Transforming: The Bible and the Lives of Transgender Christians, 2018

Another book that I like to recommend is Austen Hartke‘s 2018 Transforming: The Bible and the Lives of Transgender Christians. Whereas OtherWise Christian: A Guidebook for Transgender Liberation is unapologetic and mostly follows a trail of scripture references, Hartke’s book has a softer touch and wonderfully weaves in the personal faith experiences of several transgender Christians.

For allies who want or need to hear more about the struggles and experiences of transgender Christians, Hartke’s book is a great one-stop option that combines stories, with biblical and theological reflection.

In OtherWise Christian, I quote Hartke several times! His biggest contribution comes in chapter 5, but Hartke also shows up in chapters 6, 11, 13, 14, 15. For the most part, Hartke covers a lot of overlapping biblical material (compared to OtherWise Christian) and I appreciated specific comments enough that I wanted to include them as quotes.

In chapter 5 of OtherWise Christian, I pass along Hartke’s summary of Mark Yarhouse.  Yarhouse offers the integrity model, the disability model, and the diversity model as three Christian approaches to understanding transgender experience. Hartke goes into more detail than I did, but in long-form or short-form, that framework is really useful for understanding the different approaches you may experience in Christian culture — sin, sickness, or celebration.

  • In the “integrity” model, transgender people are perceived as sinful because they/we have strayed from our gender assignment (presumed to be given by God).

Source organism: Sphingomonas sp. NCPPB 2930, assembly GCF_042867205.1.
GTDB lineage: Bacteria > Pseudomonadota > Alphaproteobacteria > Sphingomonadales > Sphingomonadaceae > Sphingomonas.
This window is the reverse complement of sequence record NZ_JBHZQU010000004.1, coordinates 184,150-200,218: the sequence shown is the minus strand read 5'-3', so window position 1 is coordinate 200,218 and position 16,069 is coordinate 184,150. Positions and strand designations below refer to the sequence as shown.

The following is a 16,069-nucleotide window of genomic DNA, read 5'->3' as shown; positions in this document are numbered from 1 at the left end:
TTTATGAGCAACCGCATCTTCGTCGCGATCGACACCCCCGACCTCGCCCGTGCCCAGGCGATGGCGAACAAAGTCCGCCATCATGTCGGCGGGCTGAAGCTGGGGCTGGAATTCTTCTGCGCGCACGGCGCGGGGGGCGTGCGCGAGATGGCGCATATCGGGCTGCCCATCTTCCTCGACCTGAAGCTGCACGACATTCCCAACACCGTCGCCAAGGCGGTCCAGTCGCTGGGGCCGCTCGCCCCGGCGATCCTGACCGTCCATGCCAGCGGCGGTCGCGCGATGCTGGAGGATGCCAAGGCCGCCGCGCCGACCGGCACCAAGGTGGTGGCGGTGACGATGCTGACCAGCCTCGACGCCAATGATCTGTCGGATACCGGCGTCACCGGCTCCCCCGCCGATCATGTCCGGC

• In the “disability” model, transgender people are perceived as broken. Transgender experience is considered a mental illness that is the result of “the Fall,” but transgender people are considered victims who must work to overcome a disability.
  • In the “diversity” model, transgender people are celebrated as a part of God’s good creation.

Hartke does a great job weaving discussions of biblical and theological material in with reflections from transgender Christians such as Nicole Garcia, M Barclay, Lynn Young, Lawrence Tanner. It’s a great way to get a both/and experience.

Comparing OtherWise Christian with Transforming, I think there are pros and cons to each approach. My unapologetic approach in OtherWise Christian may be an abrupt challenge for would-be allies who are not prepared for such a brazen approach. As I say in my preface, the book is written for people of transgender and OtherWise experience, not for allies.

Transforming does a better job of taking folk by the hand and leading them gently through transgender experience and theological perspectives. On the other hand, if the argument is about biblical text and interpretation (as is often the case in conservative settings), OtherWise Christian is organized to be a quick reference in such conversations.

In the end, we are better for having more options. I appreciate Hartke’s efforts and commend Transforming to you for your toolkit!

Unfortunately, there is no study guide for Transforming, but you could still read it with a group.

MORE RESOURCES: Transgender and the (Christian) Bible

ALSO Transgender Christian (auto)Biographies

ALSO Transgender Christian Oral Histories

Compiled by Mx. Chris Paige on August 6, 2019.

Note: This blog is intended to be an on-going work in progress. Please contact us if you have corrections or are able to contribute further context or reflections.

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